KEYWORDS: Artificial Neural Network (ANN), Back Propagation Algorithm (BPA), Gray-Level Co- Occurrence Matrix (GLCM)
Prompt growth of technology and prevalent use of computers in the business and other areas, more and more organizations are converting their paper documents into electronic documents that can be processed by computers. Recognition of any hand written characters with respect to any language is difficult. Kannada, the native language of a south western state in India has several speakers in Karnataka. Kannada script recognition differs from other language scripts in a few significant ways. As not every artifact can be re-documented because it is stolen or lost over time, so we have to process existing documentation. Before and after the invention of paper, writings were inscribed e.g. into stone, ceramic or metal. So we use image processing techniques to recognize the characters efficiently.
Since time immemorial it has been a practice to
engrave the literature in stones which depicts the culture and tradition of the descendants and the people. Maximum number of the stone inscriptions are said to be found in Karnataka. The stone inscription which is still prevailing and need to be explored has to be treasured, as it standby our rich heritage and culture, but due to several adverse factors like environment, invaders etc. it has been difficult to recognize the inscriptions. The previous method of exploring them includes estampage, X-ray fluorescence which require either human labour or heavy expenditure. A simple digital camera will solve the purpose; hence using Matlab would be effective.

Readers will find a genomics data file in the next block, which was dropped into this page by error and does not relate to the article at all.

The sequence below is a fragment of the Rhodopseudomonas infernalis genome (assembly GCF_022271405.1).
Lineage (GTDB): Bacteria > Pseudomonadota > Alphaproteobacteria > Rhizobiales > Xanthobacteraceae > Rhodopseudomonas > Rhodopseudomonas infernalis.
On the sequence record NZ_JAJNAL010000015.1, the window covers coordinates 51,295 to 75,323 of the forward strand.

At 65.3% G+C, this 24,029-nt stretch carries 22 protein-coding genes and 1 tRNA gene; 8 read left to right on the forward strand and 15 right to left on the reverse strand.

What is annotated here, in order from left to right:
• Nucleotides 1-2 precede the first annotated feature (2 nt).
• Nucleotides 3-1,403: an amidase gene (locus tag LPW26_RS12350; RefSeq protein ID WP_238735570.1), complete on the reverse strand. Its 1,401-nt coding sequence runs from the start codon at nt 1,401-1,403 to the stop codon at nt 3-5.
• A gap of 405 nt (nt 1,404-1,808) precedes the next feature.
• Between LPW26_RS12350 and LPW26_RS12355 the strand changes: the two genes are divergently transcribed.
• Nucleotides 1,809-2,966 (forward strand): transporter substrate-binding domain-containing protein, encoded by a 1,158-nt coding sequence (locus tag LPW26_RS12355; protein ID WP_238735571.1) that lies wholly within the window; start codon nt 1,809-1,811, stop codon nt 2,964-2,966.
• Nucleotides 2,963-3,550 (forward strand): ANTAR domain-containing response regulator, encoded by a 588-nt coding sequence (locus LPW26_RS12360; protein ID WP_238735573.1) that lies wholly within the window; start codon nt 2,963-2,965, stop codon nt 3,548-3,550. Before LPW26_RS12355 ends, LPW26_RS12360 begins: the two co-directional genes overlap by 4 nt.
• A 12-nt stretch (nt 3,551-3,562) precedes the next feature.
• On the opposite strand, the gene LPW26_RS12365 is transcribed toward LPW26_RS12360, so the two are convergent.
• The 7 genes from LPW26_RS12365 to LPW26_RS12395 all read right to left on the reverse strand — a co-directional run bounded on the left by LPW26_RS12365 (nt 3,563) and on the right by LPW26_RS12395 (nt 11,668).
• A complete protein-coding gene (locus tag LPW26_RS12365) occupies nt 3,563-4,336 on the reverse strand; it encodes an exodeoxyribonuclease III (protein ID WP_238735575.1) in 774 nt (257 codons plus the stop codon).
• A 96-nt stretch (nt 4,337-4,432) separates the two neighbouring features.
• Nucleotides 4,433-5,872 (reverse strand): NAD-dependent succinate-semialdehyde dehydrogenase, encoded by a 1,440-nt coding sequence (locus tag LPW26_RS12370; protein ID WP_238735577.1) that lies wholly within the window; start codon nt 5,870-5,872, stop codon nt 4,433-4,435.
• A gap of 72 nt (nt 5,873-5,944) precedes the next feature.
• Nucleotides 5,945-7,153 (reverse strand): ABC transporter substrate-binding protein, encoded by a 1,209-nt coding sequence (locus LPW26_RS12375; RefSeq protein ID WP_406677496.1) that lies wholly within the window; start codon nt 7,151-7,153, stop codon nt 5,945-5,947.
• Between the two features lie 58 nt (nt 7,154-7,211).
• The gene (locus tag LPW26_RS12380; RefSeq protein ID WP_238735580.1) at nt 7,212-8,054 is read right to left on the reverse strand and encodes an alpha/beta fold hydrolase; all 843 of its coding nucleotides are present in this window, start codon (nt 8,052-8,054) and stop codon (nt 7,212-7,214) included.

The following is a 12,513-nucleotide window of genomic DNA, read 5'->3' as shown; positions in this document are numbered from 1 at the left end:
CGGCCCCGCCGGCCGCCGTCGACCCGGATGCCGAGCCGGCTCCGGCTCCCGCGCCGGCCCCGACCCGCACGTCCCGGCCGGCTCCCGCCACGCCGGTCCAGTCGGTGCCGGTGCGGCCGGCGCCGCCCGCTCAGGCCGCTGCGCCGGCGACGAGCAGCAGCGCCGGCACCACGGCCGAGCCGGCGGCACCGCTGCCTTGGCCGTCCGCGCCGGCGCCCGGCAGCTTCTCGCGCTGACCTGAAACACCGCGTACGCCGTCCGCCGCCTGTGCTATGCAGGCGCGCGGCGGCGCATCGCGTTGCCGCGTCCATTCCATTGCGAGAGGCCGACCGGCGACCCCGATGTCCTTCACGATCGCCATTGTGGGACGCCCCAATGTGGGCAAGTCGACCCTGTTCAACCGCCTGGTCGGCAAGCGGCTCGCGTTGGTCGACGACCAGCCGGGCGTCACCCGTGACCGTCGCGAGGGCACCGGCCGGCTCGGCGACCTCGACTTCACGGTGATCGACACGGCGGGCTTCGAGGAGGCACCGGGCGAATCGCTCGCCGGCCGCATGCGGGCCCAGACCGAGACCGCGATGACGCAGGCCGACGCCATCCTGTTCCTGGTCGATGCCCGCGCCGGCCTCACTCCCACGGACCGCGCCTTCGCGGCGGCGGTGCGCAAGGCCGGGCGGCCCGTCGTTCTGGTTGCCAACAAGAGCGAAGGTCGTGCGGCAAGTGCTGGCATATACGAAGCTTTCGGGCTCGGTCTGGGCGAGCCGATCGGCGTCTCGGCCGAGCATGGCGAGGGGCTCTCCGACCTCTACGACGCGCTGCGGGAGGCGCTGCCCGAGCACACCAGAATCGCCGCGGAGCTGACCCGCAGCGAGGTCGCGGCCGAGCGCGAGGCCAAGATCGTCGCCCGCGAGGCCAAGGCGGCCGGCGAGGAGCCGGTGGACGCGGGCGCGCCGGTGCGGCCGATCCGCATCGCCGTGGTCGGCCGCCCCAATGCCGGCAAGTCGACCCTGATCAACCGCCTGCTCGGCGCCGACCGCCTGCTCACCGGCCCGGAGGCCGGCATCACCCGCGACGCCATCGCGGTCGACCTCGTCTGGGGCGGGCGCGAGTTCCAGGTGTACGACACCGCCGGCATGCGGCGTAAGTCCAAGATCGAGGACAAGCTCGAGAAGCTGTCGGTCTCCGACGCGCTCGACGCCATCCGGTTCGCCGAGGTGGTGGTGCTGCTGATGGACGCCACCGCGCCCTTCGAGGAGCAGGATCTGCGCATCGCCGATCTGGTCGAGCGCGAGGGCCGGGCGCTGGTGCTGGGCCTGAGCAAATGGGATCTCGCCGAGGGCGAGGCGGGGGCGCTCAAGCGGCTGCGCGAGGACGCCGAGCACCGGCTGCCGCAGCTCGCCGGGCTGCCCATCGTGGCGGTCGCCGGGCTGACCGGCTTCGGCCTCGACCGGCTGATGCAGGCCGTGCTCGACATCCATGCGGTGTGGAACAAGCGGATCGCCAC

Here in the present work, the image is processed such that its era is identified & recognized. The major problem which arises while identifying the characters in an inscription is the difference in the styles in literature in different era. This difference is taken as the major feature for the classification of the era of the stone inscriptions and implemented using Matlab using image processing, artificial neural network toolboxes. Here Hoysala, BadamiChalukya, and Ashoka eras are considered for classification. Gabor filter will serve the purpose. The stone inscriptions of ancient eras is translated to current Kannada characters using global features, grid features, Gray Level Co-occurrence Matrix(GLCM), and Gabor filters which helps to read and recognize the characters of ancient era, which is different from the current Kannada characters.